2. Every local pod should have flows matching arp_spa=<pod_IP_address> and arp_tpa=<pod_IP_address> (for incoming and outgoing ARP traffic for that pod), and flows matching nw_src=<pod_IP_address> and nw_dst=<pod_IP_address> (for incoming and outgoing IP traffic for that pod).

If there are flows missing, please look in the Reading the Logs section.

Is the iptables configuration correct?

Check the output from iptables-save to make sure you are not filtering traffic. However, OpenShift Container Platform sets up iptables rules during normal operation, so do not be surprised to see entries there.

Is your external network correct?

Check external firewalls, if any, allow traffic to the target address (this is site-dependent, and beyond the purview of this guide).

Debugging Virtual Networking

Builds on a Virtual Network are Failing

If you are installing OpenShift Container Platform using a virtual network (for example, OpenStack), and a build is failing, the maximum transmission unit (MTU) of the target node host might not be compatible with the MTU of the primary network interface (for example, eth0).

For a build to complete successfully, the MTU of an SDN must be less than the eth0 network MTU in order to pass data to between node hosts.

  1. Check the MTU of your network by running the ip addr command:

    # ip addr
    ---
    2: eth0: <BROADCAST,MULTICAST,UP,LOWER_UP> mtu 1500 qdisc pfifo_fast state UP qlen 1000
        link/ether fa:16:3e:56:4c:11 brd ff:ff:ff:ff:ff:ff
        inet 172.16.0.0/24 brd 172.16.0.0 scope global dynamic eth0
           valid_lft 168sec preferred_lft 168sec
        inet6 fe80::f816:3eff:fe56:4c11/64 scope link
           valid_lft forever preferred_lft forever
    ---

    The MTU of the above network is 1500.

  2. The MTU in your node configuration must be lower than the network value. Check the mtu in the node configuration of the targeted node host:

    # cat /etc/origin/node/node-config.yaml
    ...
    networkConfig:
       mtu: 1450
       networkPluginName: company/openshift-ovs-subnet
    ...

    In the above node configuration file, the mtu value is lower than the network MTU, so no configuration is needed. If the mtu value was higher, edit the file and lower the value to at least 50 units fewer than the MTU of the primary network interface, then restart the node service. This would allow larger packets of data to pass between nodes.

Debugging Pod Egress

If you are trying to access an external service from a pod, e.g.:

curl -kv github.com

Make sure that the DNS is resolving correctly:

dig +search +noall +answer github.com

That should return the IP address for the github server, but check that you got back the correct address. If you get back no address, or the address of one of your machines, then you may be matching the wildcard entry in yoir local DNS server.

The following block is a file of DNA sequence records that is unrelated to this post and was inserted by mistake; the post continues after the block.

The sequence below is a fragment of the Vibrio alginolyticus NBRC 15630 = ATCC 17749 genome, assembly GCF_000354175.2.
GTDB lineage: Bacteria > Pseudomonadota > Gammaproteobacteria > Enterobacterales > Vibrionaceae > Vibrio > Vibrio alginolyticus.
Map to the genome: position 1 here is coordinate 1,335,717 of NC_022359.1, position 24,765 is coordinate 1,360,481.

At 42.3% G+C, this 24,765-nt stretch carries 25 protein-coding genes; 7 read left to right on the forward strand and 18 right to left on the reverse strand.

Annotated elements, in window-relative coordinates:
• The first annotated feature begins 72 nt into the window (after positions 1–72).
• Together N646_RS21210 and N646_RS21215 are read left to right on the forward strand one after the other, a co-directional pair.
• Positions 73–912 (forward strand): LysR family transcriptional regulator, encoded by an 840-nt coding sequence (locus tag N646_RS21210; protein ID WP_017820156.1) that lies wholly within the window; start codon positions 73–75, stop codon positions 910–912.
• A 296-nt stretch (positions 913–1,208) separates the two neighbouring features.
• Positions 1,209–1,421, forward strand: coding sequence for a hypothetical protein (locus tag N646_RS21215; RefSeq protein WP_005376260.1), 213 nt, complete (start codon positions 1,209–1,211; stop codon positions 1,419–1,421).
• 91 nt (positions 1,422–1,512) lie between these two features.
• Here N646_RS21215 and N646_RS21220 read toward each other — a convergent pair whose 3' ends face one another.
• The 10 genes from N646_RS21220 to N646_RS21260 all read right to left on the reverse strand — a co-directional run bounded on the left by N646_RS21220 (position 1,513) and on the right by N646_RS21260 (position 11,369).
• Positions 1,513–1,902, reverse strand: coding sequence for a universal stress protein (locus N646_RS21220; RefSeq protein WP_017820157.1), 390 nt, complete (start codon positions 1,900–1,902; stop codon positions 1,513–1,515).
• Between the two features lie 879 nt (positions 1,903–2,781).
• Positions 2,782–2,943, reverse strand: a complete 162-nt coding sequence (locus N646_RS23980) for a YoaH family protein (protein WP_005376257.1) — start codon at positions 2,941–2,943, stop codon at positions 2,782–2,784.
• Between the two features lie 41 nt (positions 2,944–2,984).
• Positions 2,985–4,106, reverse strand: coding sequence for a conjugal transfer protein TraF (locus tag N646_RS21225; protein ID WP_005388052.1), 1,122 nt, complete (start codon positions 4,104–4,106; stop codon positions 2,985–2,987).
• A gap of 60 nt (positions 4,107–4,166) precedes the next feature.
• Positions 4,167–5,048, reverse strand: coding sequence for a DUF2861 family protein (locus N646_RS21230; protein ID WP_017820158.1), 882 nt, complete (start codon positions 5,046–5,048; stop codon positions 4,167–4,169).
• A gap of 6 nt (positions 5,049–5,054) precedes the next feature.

To fix that, you either need to make sure that DNS server that has the wildcard entry is not listed as a nameserver in your /etc/resolv.conf or you need to make sure that the wildcard domain is not listed in the search list.

If the correct IP address was returned, then try the debugging advice listed above in Debugging Local Networking. Your traffic should leave the Open vSwitch on port 2 to pass through the iptables rules, then out the route table normally.

Reading the Logs

Run: journalctl -u atomic-openshift-node.service --boot | less

Look for the Output of setup script: line. Everything starting with '+' below that are the script steps. Look through that for obvious errors.

Following the script you should see lines with Output of adding table=0. Those are the OVS rules, and there should be no errors.

Debugging Kubernetes

Check iptables -t nat -L to make sure that the service is being NAT’d to the right port on the local machine for the kubeproxy.

This is all changing soon…​ Kubeproxy is being eliminated and replaced with an iptables-only solution.

Finding Network Issues Using the Diagnostics Tool

As a cluster administrator, run the diagnostics tool to diagnose common network issues:

# oadm diagnostics NetworkCheck

The diagnostics tool runs a series of checks for error conditions for the specified component. See the Diagnostics Tool section for more information.

Currently, the diagnostics tool cannot diagnose IP failover issues. As a workaround, you can run the script at https://raw.githubusercontent.com/openshift/openshift-sdn/master/hack/ipf-debug.sh on the master (or from another machine with access to the master) to generate useful debugging information. However, this script is unsupported.

Miscellaneous Notes

Other clarifications on ingress

  • Kube - declare a service as NodePort and it will claim that port on all machines in the cluster (on what interface?) and then route into kube-proxy and then to a backing pod. See https://kubernetes.io/docs/concepts/services-networking/service/#type-nodeport (some node must be accessible from outside)

  • Kube - declare as a LoadBalancer and something you have to write does the rest

  • OS/AE - Both use the router

TLS Handshake Timeout

When a pod fails to deploy, check its docker log for a TLS handshake timeout:

$ docker log <container_id>
...
[...] couldn't get deployment [...] TLS handshake timeout
...

This condition, and generally, errors in establishing a secure connection, may be caused by a large difference in the MTU values between tun0 and the primary interface (e.g., eth0), such as when tun0 MTU is 1500 and eth0 MTU is 9000 (jumbo frames).

Other debugging notes

  • Peer interfaces (of a Linux virtual ethernet pair) can be determined with ethtool -S ifname

  • Driver type: ethtool -i ifname